Thus the homosexual elite of the Persian Empire was born. Men who had imagined only stable family lives, suddenly felt a new pull to organise their lives around, the insistent and compulsive contact with men who had stood with them in Teheran to face a certain death. Even the young emperor-to-be, surrounded by his private guard of hand-picked men in that final defense, suddenly took a different view to the possibility of his mother ruling Imperial Persia for several decades. Why? Because she was not a man. And to those men who had to reconstruct their personalities after the defense at Teheran shattered their souls, manhood alone became the extreme expression of merit and homosexual inclinations the criteria of genuine humanity.
And the attack of Green Goo had left another mockery of Persian honor.
For in the centre of the ancient Teheran Bazaar now stood a solid black obelisk, a phallic shaft of pure computational matter of mysterious design, seven foot tall and impervious to attack. The masses took it for a sign from Allah that they had been spared destruction, and a new Qua'ah, sacred rock, of Islam. But Valery knew better:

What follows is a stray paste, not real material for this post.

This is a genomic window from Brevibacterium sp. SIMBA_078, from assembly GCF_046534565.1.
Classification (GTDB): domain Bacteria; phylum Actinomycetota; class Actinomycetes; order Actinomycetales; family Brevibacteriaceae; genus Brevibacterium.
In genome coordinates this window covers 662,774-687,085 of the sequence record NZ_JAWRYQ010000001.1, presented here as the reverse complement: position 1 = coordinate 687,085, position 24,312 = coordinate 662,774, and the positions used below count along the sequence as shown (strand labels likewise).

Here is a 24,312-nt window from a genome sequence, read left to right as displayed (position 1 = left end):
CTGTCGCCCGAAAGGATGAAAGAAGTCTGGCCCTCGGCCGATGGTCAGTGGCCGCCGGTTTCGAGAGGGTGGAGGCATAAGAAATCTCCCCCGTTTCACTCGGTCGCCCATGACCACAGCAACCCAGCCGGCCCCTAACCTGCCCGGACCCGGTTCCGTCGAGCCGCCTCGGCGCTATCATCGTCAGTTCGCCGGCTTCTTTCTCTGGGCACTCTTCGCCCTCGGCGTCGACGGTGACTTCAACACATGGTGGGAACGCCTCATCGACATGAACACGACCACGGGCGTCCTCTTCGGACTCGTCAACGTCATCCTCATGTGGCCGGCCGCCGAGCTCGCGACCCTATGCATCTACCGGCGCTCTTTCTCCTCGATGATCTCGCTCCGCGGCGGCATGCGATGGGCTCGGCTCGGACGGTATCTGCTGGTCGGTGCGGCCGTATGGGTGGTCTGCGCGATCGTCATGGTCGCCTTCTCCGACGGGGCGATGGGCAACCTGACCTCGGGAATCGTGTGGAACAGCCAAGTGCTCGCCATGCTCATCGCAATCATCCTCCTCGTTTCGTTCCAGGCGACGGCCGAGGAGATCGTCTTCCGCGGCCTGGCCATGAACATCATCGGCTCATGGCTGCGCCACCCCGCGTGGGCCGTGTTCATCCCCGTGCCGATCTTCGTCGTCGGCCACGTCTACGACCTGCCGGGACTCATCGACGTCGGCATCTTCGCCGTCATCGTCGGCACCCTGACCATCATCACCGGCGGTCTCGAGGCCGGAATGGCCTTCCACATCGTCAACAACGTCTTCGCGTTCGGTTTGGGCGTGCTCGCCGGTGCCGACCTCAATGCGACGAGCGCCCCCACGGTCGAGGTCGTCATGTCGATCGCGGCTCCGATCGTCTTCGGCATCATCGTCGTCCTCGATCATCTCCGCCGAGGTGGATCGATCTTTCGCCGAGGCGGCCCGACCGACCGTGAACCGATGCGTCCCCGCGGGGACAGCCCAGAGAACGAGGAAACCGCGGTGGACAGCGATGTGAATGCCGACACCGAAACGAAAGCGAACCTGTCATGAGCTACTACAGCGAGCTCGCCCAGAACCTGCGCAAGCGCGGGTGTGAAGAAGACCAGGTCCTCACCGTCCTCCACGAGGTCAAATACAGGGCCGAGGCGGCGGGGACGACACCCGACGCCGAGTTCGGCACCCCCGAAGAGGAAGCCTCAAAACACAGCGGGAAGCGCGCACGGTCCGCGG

It was some kind of transmitter of signals, this much he knew. And from his past life, now dead and buried half a world away under miles of living Green Goo, he knew exactly where the information it gathered would return to. And Valery knew what no-one else in the city or the empire did, that Persia had become a vassal state even as it believed it had entered its period of greatest power since the ancient rule of Cyrus. The black box, as he called it, gathered detailed data on every human thing around them and transmitted it safely back to the central processor, which he knew even now grew and learnt in the former Central Australian Federation. It was one of the many eyes of a self-learning biological machine designed the manage man's environment more perfectly than before, the machine they had arrogantly anamed after the ancient Greek Goddess of the Earth:
It was the Persian eye of Gaia.